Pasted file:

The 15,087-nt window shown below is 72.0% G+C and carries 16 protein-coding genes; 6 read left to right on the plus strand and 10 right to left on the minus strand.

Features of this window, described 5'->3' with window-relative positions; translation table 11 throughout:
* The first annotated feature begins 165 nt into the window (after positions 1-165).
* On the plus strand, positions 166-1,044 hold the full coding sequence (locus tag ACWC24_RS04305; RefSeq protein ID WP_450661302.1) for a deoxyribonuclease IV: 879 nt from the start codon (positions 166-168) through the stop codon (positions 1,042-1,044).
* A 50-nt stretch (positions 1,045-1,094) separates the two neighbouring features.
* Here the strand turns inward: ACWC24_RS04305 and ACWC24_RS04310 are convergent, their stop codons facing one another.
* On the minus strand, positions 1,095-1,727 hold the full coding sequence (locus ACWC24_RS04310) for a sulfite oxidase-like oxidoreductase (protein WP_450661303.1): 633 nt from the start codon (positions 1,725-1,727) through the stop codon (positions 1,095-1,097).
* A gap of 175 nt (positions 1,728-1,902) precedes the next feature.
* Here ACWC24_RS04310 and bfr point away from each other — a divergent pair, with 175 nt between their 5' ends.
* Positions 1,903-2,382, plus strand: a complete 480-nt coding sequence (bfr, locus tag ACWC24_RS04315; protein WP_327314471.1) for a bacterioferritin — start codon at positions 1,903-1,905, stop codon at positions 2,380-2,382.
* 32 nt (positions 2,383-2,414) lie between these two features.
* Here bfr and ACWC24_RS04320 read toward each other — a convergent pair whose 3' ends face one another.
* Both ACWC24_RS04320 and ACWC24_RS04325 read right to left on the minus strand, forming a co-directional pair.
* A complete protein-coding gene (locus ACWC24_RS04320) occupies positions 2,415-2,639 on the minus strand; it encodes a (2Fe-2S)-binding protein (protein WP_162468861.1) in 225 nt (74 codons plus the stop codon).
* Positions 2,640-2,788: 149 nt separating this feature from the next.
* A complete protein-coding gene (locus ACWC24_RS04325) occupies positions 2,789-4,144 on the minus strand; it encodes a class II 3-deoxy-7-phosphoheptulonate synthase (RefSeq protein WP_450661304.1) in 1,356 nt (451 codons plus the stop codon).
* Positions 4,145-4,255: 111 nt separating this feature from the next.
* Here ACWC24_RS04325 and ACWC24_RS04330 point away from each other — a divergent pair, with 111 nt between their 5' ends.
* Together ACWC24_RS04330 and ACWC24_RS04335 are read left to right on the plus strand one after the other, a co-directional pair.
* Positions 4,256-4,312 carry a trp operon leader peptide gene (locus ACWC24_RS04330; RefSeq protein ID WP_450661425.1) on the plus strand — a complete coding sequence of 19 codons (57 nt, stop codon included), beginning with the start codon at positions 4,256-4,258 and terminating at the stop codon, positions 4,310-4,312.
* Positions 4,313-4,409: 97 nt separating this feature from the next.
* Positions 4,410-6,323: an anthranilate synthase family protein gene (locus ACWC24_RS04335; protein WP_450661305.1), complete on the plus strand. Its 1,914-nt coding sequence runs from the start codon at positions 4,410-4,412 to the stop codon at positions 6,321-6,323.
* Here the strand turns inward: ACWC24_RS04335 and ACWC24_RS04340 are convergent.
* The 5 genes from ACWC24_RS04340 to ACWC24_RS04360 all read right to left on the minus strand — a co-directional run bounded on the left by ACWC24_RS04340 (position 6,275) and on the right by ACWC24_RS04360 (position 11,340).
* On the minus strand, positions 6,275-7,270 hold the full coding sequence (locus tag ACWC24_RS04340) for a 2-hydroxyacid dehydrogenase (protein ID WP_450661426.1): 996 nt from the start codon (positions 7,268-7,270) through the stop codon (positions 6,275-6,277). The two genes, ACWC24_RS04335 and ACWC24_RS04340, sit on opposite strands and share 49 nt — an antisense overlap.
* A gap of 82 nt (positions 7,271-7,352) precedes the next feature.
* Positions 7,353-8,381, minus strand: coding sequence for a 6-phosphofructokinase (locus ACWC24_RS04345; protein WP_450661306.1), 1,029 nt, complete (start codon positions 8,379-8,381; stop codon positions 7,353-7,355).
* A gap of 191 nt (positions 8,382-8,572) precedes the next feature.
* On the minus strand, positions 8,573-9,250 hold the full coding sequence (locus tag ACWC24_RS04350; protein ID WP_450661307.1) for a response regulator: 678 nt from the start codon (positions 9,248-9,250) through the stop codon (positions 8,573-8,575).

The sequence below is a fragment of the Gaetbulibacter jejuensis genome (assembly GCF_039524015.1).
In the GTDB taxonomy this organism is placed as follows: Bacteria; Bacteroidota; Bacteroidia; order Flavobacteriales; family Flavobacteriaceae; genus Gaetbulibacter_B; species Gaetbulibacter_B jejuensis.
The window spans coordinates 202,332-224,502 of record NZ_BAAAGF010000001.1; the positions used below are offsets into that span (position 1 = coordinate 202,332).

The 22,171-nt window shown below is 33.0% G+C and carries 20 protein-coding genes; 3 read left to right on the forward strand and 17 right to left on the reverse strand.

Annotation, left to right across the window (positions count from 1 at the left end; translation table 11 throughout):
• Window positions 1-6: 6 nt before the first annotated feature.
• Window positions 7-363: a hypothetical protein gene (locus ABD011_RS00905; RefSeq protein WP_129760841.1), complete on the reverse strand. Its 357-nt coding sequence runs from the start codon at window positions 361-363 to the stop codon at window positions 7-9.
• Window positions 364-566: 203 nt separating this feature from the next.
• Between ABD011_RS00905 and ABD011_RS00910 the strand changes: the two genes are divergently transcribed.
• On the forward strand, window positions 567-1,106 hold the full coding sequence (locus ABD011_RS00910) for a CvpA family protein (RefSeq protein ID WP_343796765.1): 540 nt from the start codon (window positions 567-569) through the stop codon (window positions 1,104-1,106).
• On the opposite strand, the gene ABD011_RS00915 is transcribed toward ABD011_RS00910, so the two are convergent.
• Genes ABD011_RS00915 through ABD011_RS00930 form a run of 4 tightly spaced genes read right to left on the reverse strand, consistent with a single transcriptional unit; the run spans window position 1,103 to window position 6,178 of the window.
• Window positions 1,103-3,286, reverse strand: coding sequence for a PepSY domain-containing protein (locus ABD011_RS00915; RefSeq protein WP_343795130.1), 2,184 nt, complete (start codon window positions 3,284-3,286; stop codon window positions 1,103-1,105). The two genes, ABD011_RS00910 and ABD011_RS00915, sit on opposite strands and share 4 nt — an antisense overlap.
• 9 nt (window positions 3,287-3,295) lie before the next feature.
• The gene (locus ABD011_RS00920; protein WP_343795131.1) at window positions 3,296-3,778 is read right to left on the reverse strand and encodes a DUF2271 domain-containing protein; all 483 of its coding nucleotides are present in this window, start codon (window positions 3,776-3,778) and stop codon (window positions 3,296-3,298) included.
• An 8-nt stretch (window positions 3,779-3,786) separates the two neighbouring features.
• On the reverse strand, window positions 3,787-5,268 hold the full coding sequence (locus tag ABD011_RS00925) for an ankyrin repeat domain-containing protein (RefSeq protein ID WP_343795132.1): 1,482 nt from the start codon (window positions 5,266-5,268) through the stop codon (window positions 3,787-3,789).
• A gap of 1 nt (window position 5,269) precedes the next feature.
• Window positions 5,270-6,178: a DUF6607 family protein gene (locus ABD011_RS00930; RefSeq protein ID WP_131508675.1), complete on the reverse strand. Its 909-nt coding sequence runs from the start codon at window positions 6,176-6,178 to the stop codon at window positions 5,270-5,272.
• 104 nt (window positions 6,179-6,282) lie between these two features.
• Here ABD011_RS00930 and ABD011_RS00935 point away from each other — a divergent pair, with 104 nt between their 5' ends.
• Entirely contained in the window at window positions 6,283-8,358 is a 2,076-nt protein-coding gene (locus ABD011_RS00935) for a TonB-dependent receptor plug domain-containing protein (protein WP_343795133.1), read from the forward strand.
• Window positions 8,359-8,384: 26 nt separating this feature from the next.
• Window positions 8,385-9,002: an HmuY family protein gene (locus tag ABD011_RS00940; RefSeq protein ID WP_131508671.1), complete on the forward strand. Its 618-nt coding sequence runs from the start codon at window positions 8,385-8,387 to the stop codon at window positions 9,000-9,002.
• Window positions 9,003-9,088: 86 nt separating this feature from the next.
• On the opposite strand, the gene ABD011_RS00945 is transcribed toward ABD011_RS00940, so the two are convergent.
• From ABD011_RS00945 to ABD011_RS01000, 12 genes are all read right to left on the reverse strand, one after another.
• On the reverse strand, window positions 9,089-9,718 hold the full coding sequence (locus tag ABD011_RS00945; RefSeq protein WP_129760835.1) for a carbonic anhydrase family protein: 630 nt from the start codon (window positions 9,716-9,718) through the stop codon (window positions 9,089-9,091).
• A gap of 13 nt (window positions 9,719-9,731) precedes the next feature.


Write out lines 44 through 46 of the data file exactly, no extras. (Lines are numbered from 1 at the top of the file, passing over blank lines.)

• The gene (locus ABD011_RS00920; protein WP_343795131.1) at window positions 3,296-3,778 is read right to left on the reverse strand and encodes a DUF2271 domain-containing protein; all 483 of its coding nucleotides are present in this window, start codon (window positions 3,776-3,778) and stop codon (window positions 3,296-3,298) included.
• An 8-nt stretch (window positions 3,779-3,786) separates the two neighbouring features.
• On the reverse strand, window positions 3,787-5,268 hold the full coding sequence (locus tag ABD011_RS00925) for an ankyrin repeat domain-containing protein (RefSeq protein ID WP_343795132.1): 1,482 nt from the start codon (window positions 5,266-5,268) through the stop codon (window positions 3,787-3,789).